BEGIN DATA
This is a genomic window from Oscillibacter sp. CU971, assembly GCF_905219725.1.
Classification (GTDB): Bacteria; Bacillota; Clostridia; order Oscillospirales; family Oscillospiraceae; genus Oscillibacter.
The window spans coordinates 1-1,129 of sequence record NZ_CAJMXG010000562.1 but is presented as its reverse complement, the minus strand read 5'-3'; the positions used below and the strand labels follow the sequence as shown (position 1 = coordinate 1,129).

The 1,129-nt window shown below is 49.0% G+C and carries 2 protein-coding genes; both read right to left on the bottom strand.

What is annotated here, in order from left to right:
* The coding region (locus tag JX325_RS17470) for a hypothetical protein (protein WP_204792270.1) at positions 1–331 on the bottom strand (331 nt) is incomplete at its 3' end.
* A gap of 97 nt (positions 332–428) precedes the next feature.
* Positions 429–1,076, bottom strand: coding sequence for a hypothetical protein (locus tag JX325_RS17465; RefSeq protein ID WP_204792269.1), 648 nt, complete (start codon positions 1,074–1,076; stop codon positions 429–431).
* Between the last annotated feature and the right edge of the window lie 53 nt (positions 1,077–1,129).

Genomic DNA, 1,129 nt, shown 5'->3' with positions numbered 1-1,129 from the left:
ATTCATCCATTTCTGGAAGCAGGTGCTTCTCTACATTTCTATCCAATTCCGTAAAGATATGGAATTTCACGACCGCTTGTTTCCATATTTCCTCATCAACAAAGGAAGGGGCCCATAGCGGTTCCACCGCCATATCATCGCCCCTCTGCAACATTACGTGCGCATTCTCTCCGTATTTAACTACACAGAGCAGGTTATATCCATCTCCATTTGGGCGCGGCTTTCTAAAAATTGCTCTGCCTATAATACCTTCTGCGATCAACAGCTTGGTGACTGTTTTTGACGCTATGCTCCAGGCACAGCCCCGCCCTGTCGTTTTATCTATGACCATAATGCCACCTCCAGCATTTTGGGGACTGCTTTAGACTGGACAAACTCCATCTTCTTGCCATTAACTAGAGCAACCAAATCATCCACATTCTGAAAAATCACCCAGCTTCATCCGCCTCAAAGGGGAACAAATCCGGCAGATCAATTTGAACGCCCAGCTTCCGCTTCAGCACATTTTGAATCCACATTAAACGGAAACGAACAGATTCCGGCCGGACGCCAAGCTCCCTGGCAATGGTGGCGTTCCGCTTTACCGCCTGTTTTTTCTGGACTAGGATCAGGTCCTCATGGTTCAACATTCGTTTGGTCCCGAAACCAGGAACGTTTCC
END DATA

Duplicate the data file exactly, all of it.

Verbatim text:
This is a genomic window from Oscillibacter sp. CU971, assembly GCF_905219725.1.
Classification (GTDB): Bacteria; Bacillota; Clostridia; order Oscillospirales; family Oscillospiraceae; genus Oscillibacter.
The window spans coordinates 1-1,129 of sequence record NZ_CAJMXG010000562.1 but is presented as its reverse complement, the minus strand read 5'-3'; the positions used below and the strand labels follow the sequence as shown (position 1 = coordinate 1,129).

The 1,129-nt window shown below is 49.0% G+C and carries 2 protein-coding genes; both read right to left on the bottom strand.

What is annotated here, in order from left to right:
* The coding region (locus tag JX325_RS17470) for a hypothetical protein (protein WP_204792270.1) at positions 1–331 on the bottom strand (331 nt) is incomplete at its 3' end.
* A gap of 97 nt (positions 332–428) precedes the next feature.
* Positions 429–1,076, bottom strand: coding sequence for a hypothetical protein (locus tag JX325_RS17465; RefSeq protein ID WP_204792269.1), 648 nt, complete (start codon positions 1,074–1,076; stop codon positions 429–431).
* Between the last annotated feature and the right edge of the window lie 53 nt (positions 1,077–1,129).

Genomic DNA, 1,129 nt, shown 5'->3' with positions numbered 1-1,129 from the left:
ATTCATCCATTTCTGGAAGCAGGTGCTTCTCTACATTTCTATCCAATTCCGTAAAGATATGGAATTTCACGACCGCTTGTTTCCATATTTCCTCATCAACAAAGGAAGGGGCCCATAGCGGTTCCACCGCCATATCATCGCCCCTCTGCAACATTACGTGCGCATTCTCTCCGTATTTAACTACACAGAGCAGGTTATATCCATCTCCATTTGGGCGCGGCTTTCTAAAAATTGCTCTGCCTATAATACCTTCTGCGATCAACAGCTTGGTGACTGTTTTTGACGCTATGCTCCAGGCACAGCCCCGCCCTGTCGTTTTATCTATGACCATAATGCCACCTCCAGCATTTTGGGGACTGCTTTAGACTGGACAAACTCCATCTTCTTGCCATTAACTAGAGCAACCAAATCATCCACATTCTGAAAAATCACCCAGCTTCATCCGCCTCAAAGGGGAACAAATCCGGCAGATCAATTTGAACGCCCAGCTTCCGCTTCAGCACATTTTGAATCCACATTAAACGGAAACGAACAGATTCCGGCCGGACGCCAAGCTCCCTGGCAATGGTGGCGTTCCGCTTTACCGCCTGTTTTTTCTGGACTAGGATCAGGTCCTCATGGTTCAACATTCGTTTGGTCCCGAAACCAGGAACGTTTCC